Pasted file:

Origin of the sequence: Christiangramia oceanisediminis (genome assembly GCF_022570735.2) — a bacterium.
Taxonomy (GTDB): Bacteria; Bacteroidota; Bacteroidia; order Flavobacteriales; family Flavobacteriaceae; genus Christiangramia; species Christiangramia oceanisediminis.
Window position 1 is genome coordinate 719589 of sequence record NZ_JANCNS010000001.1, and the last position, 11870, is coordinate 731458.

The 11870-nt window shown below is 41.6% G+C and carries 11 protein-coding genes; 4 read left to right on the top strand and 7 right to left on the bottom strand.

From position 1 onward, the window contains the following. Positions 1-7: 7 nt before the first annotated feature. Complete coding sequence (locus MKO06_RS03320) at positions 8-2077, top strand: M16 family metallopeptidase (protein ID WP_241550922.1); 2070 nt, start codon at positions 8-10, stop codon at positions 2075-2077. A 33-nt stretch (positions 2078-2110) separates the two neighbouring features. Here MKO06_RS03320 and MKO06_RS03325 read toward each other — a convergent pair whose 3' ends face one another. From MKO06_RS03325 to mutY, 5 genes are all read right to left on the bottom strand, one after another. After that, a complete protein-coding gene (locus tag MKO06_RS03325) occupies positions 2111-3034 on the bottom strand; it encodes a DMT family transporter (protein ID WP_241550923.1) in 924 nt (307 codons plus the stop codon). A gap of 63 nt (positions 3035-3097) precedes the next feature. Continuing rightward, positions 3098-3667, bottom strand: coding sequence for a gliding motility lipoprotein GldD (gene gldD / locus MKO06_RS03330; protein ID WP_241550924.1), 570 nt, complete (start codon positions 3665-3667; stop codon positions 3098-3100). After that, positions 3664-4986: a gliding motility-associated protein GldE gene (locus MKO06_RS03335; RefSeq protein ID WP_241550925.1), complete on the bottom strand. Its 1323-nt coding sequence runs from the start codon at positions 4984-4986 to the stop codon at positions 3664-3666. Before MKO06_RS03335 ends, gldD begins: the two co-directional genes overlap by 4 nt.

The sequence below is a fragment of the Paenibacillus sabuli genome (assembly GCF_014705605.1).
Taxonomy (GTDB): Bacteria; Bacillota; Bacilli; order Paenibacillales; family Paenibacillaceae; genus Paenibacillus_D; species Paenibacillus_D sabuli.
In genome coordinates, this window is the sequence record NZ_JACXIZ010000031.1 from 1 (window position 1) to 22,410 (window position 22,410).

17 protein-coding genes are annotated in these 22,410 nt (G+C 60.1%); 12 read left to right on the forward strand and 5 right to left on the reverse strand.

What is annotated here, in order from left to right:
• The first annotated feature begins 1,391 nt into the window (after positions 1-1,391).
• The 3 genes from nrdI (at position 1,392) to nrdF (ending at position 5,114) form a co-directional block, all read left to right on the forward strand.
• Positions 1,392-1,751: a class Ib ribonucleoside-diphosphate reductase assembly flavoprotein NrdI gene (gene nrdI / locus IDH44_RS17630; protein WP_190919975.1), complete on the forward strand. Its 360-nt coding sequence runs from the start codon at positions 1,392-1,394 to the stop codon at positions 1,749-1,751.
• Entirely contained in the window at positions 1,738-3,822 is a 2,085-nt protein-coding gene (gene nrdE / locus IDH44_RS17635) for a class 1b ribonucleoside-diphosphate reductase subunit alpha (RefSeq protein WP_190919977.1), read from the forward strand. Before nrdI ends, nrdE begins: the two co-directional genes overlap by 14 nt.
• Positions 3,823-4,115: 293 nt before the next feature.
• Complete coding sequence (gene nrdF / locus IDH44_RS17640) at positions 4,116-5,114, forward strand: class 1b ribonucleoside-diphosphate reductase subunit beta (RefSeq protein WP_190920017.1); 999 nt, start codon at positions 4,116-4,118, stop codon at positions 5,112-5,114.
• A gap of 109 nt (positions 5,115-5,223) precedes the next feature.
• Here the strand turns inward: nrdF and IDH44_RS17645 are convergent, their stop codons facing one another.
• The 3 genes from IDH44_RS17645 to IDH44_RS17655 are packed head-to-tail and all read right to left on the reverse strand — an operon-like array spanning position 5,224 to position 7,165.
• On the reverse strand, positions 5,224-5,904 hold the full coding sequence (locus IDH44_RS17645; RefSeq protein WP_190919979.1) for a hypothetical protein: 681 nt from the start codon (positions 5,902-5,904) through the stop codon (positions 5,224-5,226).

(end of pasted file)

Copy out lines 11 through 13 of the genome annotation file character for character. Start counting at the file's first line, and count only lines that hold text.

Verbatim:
• The first annotated feature begins 1,391 nt into the window (after positions 1-1,391).
• The 3 genes from nrdI (at position 1,392) to nrdF (ending at position 5,114) form a co-directional block, all read left to right on the forward strand.
• Positions 1,392-1,751: a class Ib ribonucleoside-diphosphate reductase assembly flavoprotein NrdI gene (gene nrdI / locus IDH44_RS17630; protein WP_190919975.1), complete on the forward strand. Its 360-nt coding sequence runs from the start codon at positions 1,392-1,394 to the stop codon at positions 1,749-1,751.